• Along with Otto Heinrich Warburg and Otto Meyer-hof, Lipmann was the deepest thinking, most clear-sighted, and creative of the architects of biochemistry in its construction phase, laying the foundations of metabolic enzymology. (encyclopedia.com)
  • Common sterols include 24-methylcholesta-5,22E-dien-3β-ol, 24-methylenecholesterol and cholesterol. (springer.com)
  • The significantly acclaimed laboratory ordinary, equipment in Enzymology, is among the such a lot hugely revered courses within the box of biochemistry. (cristinapascual.com)
  • Barrett SM, Volkman JK, Dunstan GA, LeRoi JM (1995) Sterols of 14 species of marine diatoms (Bacillariophyta). (springer.com)
  • The ERG24 null mutant produced ergosta-8,14-dienol as the major sterol, indicating that the delta 8-7 isomerase, delta 5-desaturase and the delta 22-desaturase were inactive on sterols with the C14 = 15 double bond. (nih.gov)
  • The relative specificity of these different series of inhibitors toward cycloeucalenol-obtusifoliol isomerase, delta 8----delta 7-sterol isomerase and delta 8,14-sterol delta 14-reductase, was directly studied. (eurekamag.com)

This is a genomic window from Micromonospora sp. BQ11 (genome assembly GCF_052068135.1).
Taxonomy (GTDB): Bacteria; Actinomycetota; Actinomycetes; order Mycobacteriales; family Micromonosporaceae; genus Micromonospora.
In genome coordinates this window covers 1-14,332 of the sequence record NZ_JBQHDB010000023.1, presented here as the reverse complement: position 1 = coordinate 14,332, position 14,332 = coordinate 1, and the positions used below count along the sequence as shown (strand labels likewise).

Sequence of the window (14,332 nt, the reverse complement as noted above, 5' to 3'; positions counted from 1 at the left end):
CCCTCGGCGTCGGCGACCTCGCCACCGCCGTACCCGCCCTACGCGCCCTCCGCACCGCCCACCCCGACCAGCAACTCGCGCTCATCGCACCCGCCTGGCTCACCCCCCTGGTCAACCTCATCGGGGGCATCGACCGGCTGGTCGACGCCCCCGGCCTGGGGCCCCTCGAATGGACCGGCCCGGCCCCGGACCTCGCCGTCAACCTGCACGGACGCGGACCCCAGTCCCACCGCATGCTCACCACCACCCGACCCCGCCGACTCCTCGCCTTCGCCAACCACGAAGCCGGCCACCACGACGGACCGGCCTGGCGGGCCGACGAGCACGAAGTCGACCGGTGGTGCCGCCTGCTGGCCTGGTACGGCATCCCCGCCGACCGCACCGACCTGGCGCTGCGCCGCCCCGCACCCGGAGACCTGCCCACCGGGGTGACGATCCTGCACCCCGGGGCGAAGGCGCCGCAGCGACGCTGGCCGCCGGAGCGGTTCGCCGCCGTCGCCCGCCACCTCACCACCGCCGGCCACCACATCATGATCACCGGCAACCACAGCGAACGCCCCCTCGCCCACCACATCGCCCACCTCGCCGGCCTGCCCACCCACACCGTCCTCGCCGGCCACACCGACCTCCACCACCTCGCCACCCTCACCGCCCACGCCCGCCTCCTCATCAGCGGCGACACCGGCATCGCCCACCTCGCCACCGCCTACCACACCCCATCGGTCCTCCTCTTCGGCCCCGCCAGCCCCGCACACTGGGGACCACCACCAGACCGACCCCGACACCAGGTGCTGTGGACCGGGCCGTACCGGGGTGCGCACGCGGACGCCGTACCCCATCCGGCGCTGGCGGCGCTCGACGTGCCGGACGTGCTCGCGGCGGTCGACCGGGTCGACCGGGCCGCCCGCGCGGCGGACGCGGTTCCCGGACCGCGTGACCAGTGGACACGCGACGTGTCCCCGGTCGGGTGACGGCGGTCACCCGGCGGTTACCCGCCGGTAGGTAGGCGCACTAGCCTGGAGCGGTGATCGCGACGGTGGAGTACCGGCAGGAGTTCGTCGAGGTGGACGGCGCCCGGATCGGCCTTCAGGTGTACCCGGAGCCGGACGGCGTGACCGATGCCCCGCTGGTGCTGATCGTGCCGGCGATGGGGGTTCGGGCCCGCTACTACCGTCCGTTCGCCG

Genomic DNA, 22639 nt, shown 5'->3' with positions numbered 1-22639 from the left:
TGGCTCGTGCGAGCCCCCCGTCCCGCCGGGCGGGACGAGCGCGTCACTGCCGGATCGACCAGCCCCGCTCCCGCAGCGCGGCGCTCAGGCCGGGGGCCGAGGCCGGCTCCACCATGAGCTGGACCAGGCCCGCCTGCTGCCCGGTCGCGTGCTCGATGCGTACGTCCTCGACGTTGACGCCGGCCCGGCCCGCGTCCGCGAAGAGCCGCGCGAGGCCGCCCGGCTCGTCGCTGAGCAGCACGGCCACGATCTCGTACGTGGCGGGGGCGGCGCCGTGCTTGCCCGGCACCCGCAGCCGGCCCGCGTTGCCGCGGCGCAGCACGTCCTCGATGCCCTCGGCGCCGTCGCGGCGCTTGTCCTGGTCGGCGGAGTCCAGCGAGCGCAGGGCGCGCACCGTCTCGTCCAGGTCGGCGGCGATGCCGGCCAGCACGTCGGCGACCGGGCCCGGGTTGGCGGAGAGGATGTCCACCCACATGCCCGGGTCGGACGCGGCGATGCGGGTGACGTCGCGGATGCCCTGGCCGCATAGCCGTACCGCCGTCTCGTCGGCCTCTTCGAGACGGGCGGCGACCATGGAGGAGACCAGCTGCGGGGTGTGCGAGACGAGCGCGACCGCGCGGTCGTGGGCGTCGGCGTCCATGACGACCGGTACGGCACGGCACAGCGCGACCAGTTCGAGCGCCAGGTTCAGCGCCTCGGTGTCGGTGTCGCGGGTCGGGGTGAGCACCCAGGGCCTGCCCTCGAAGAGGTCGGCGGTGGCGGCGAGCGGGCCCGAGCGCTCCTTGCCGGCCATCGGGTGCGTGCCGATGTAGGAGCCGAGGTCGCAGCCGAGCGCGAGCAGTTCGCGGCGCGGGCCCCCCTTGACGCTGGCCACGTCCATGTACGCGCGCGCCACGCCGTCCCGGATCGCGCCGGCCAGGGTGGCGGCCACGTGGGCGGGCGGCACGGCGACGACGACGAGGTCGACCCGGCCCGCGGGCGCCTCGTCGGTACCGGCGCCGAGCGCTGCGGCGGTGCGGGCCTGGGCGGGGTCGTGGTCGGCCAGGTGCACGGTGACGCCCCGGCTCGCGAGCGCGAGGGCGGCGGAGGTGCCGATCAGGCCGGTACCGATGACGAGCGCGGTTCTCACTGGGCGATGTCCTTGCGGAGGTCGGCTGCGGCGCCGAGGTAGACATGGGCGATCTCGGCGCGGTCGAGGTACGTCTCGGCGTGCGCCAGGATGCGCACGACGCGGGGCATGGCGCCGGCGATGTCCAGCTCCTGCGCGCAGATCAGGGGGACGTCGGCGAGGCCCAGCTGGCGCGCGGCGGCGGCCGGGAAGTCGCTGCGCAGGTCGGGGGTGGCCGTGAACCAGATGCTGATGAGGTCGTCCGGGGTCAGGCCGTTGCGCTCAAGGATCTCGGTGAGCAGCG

• The scientists have made important research contributions in plant physiology and phytochemistry, enzymology, food science and poultry health. (usda.gov)
  • Dietary sesamin dose-dependently decreased the sterol regulatory element binding protein-1 (SREBP-1) mRNA level, and the value in rats fed a 0.4% sesamin diet was approximately one-half that in those fed a sesamin-free diet. (nih.gov)
  • Furthermore, the sterol-protein complex was rapidly translocated to the intestinal cell nucleus, suggesting a classic steroid hormone action. (elsevier.com)
  • 2009) were shown to complement the SMT deficient cvp1 mutant Arabidopsis plants, consistent with their role in regulation of 24-alkyl sterol-controlled plant physiology. (deepdyve.com)
  • From masochistic enzymology to mechanistic physiology and disease. (readbyqxmd.com)
  • The three family members-SREBP-1a, SREBP-1c, and SREBP-2-are basic-helix-loop helix transcription factors that bind to sterol response elements of promoters to activate transcription. (elifesciences.org)
  • In enzymology, a peptide-N4-(N-acetyl-beta-glucosaminyl) asparagine amidase (EC 3.5.1.52) is an enzyme that catalyzes a chemical reaction that cleaves a N4-(acetyl-beta-D-glucosaminyl)asparagine residue in which the glucosamine residue may be further glycosylated, to yield a (substituted) N-acetyl-beta-D-glucosaminylamine and a peptide containing an aspartate residue. (worldofchemicals.com)